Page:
How do I make the most of my Goodbye?
Your child was born still, but she was still born. The time that you have with your baby will be terribly short. Here are a few suggestions of things to do during this time to make the most of it:
- Take Pictures. Take pictures right away while the baby's skin is still pink and plump from birth. Photographs taken after the baby's skin has lost its color can be difficult to look at later, but you may choose to take them anyway. Take pictures of the baby's sweet face, tiny hands in yours, and perfect feet. Take pictures of the baby in your arms. This may seem strange, but my mother happened to snap a picture of me holding Charlotte in the midst of my grief that day. I was disgusted at first, but have since realized that this is the only picture that I have of me and my daughter. Many hospitals have photographers who will take these pictures for you. If you or a family member would like to take the pictures yourself, consider reading the article, "How to Photograph a Baby Not Alive" by Heidi Faith.
- Make Remembrance Items. It is difficult to know what will bring you comfort in the future as you grieve your child, but it often helps to have something tangible to hold on to. Ask the nurses to take handprints and footprints. Ask someone to bring plaster to take an imprint of her hands and feet or to cut a small lock of hair for you to save. If you brought a special outfit or hat for the baby to wear home, you may wish to dress them in it. We placed the hat and onesie that Charlotte was dressed in for that hour into a shadow box that we keep on our wall at home now. Be prepared, however. A baby that has passed away more than a day before their birth may have very fragile skin. The skin on Charlotte's arms, belly and back was macerated and tore easily as she was dressed and swaddled by the nurses.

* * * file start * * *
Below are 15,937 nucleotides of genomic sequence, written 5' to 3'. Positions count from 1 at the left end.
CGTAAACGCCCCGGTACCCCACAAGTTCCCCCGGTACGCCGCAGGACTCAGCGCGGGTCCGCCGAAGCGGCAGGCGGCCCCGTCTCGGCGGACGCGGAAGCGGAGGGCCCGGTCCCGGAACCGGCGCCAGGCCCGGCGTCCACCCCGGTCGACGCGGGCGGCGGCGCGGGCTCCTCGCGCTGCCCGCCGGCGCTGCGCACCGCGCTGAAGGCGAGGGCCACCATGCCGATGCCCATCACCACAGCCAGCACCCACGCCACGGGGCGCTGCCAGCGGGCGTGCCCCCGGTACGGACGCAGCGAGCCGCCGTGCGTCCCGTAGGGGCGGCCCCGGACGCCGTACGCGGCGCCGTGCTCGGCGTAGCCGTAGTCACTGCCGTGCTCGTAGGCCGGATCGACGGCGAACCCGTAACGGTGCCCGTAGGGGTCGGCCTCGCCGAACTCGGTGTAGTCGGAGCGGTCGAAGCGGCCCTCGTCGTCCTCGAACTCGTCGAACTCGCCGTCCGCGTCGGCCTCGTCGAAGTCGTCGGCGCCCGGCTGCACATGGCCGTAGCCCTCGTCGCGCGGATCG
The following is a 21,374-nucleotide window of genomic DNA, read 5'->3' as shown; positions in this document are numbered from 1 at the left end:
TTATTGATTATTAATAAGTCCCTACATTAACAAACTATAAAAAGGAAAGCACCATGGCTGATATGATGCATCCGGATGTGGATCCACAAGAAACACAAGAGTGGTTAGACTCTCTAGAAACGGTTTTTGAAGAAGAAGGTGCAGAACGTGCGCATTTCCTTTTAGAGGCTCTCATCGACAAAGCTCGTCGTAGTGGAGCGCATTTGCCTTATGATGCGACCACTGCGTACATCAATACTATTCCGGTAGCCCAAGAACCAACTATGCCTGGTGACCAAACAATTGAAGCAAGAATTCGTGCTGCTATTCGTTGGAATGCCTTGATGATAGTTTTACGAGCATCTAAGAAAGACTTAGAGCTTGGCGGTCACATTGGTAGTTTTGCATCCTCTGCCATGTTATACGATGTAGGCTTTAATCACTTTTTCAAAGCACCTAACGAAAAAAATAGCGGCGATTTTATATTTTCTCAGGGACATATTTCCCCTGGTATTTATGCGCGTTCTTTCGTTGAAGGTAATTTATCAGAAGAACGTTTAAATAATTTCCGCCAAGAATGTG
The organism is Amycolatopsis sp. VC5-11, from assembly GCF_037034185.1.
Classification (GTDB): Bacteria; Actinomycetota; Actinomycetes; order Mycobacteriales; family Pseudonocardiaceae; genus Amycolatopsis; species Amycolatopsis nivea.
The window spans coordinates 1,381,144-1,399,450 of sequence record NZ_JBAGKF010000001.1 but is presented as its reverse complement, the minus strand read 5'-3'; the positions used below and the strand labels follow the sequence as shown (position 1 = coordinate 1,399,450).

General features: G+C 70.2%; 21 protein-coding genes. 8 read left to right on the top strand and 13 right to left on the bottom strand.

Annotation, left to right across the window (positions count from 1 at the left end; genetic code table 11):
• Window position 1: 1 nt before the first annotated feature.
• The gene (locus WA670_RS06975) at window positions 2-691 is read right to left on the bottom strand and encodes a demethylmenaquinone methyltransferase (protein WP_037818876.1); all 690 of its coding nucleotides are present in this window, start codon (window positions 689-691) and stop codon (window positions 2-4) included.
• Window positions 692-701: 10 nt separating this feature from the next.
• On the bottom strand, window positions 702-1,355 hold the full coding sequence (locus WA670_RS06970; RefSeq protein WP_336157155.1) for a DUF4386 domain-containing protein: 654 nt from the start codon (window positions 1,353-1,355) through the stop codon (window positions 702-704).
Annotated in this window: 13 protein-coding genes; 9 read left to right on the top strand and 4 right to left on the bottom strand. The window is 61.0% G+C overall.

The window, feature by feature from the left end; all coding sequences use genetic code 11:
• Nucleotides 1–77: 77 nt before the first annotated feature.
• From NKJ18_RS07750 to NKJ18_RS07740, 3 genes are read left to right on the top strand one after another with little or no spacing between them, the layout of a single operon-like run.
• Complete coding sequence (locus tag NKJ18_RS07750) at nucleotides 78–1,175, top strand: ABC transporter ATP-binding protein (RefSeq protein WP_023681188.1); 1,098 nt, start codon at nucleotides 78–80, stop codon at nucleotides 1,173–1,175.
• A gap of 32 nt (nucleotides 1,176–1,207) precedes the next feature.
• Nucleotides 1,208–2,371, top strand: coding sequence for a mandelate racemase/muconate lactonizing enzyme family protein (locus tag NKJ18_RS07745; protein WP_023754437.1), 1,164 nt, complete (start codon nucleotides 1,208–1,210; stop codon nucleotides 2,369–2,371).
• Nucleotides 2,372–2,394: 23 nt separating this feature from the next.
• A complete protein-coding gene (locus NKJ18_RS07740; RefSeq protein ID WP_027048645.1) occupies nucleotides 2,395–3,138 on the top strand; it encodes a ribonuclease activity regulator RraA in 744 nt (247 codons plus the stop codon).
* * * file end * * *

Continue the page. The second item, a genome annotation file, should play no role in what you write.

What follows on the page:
- Say Goodbye. Perhaps this is the most obvious item on this list, but it is certainly the hardest. Tell your baby that you love her. Hold her and memorize her tiny features. Some hospitals have "Cuddle Cots" that keep the baby's body at a cooler temperature so that the family may have longer to say goodbye. Ask your doctor or nurse about this option if it interests you.